Jenny Craig offers two programs: its standard program and Jenny Craig for Type 2, which is designed for people with Type 2 diabetes by including a lower-carb menu, reinforcement of self-monitoring of blood sugar levels, consistent meals and snacks, and other self-management strategies for weight loss and support for diabetes control.
5: The Engine 2 Diet
The Engine 2 Diet, which was created by firefighter, former professional athlete and medical scion Rip Esselstyn, is a low-fat, “plant strong” plan that aims to prevent or even reverse diseases that are linked to the Standard American Diet: heart disease, diabetes, Alzheimer’s and cancer. Engine 2 Diet followers can also expect to increase lean muscle mass, sharpen their minds and energize their bodies, Esselstyn says. The diet is essentially a vegan diet with a twist – it cuts out vegetable oils and prescribes only whole, plant foods. Skip the refined grains and shakes and instead focus foods such as whole, intact grains, fruits, vegetables and legumes. U.S. News experts rank the diet in the middle of the pack on most measures – while whole, plant foods are undeniably healthy, all of its “don’ts” can make it exceptionally difficult to stick to long term.
6: The Ornish Diet
The Ornish Diet was created by Dr. Dean Ornish – a clinical professor of medicine at the University of California, San Francisco, and founder of the Preventive Medicine Research Institute in nearby Sausalito – to help people “feel better, live longer, lose weight and gain health.” The diet is low in fat, refined carbohydrates and animal protein, which Ornish says makes it the ideal diet. But it’s not just a diet: It also emphasizes exercise, stress management and relationships. On nutrition, for instance, Ornish categorizes food into five groups from most (group one) to least (group five) healthful. It’s the difference, for example, between whole-grain bread and biscuits, between soy hot dogs and pork or beef ones. Ask yourself what groups tend to fill up your grocery cart, and decide how you want to fill it up. As for exercise, Ornish stresses aerobic activities, resistance training and flexibility; you decide what you do and when. To manage stress (long a core element of his program), you can call on deep breathing, meditation and yoga. Find a combination that works for you and set aside some time each day to practice. Finally, Ornish says that spending time with those you love and respect, and leaning on them for support, can powerfully affect your health in good ways.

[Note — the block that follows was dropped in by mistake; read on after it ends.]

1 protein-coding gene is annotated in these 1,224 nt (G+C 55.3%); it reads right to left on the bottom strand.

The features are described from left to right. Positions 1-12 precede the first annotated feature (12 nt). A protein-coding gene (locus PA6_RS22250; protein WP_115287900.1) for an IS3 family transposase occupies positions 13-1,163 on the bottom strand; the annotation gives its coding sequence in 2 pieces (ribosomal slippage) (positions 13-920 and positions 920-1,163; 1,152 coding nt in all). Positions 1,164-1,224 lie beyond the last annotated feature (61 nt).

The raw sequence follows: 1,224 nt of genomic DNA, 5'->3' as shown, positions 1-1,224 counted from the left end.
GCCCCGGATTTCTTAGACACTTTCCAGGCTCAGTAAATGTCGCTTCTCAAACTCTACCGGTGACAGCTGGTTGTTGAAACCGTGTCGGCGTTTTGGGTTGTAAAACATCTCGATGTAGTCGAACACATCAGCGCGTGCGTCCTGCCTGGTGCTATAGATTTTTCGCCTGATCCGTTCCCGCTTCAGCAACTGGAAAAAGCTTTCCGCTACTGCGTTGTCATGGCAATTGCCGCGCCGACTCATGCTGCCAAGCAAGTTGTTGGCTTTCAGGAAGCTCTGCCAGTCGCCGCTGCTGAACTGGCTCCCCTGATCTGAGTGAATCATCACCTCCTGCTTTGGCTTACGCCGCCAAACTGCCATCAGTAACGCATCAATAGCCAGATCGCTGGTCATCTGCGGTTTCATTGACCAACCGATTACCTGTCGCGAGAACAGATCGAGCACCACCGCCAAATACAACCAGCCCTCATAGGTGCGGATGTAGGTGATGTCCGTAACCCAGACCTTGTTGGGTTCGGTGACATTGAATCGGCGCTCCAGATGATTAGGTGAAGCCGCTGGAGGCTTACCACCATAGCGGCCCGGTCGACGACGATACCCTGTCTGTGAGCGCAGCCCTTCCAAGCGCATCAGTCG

While followers can cater the plan to their goals – whether that’s losing weight, lowering blood pressure or preventing cancer – the program to reverse heart disease is the one for which Ornish is best known since, as he says, it’s the only scientifically proven program to do so in randomized controlled trials without drugs or surgery. If that’s your aim, only 10 percent of calories can come from fat, very little of it saturated. Most foods with any cholesterol or refined carbohydrates, oils, excessive caffeine and nearly all animal products besides egg whites and one cup per day of nonfat milk or yogurt are banned, though the plan includes some seeds and nuts. Fiber and lots of complex carbohydrates are emphasized. Up to 2 ounces of alcohol a day are permitted. This regimen, combined with stress-management techniques, exercise, social support and smoking cessation, formed the basis of Ornish’s landmark heart disease-reversal trial in the 1990s. U.S. News experts rank the diet highly in most categories – especially heart health, where it tied for the No. 2 spot in 2018 – due in part to its solid evidence-base.
7: The Raw Food Diet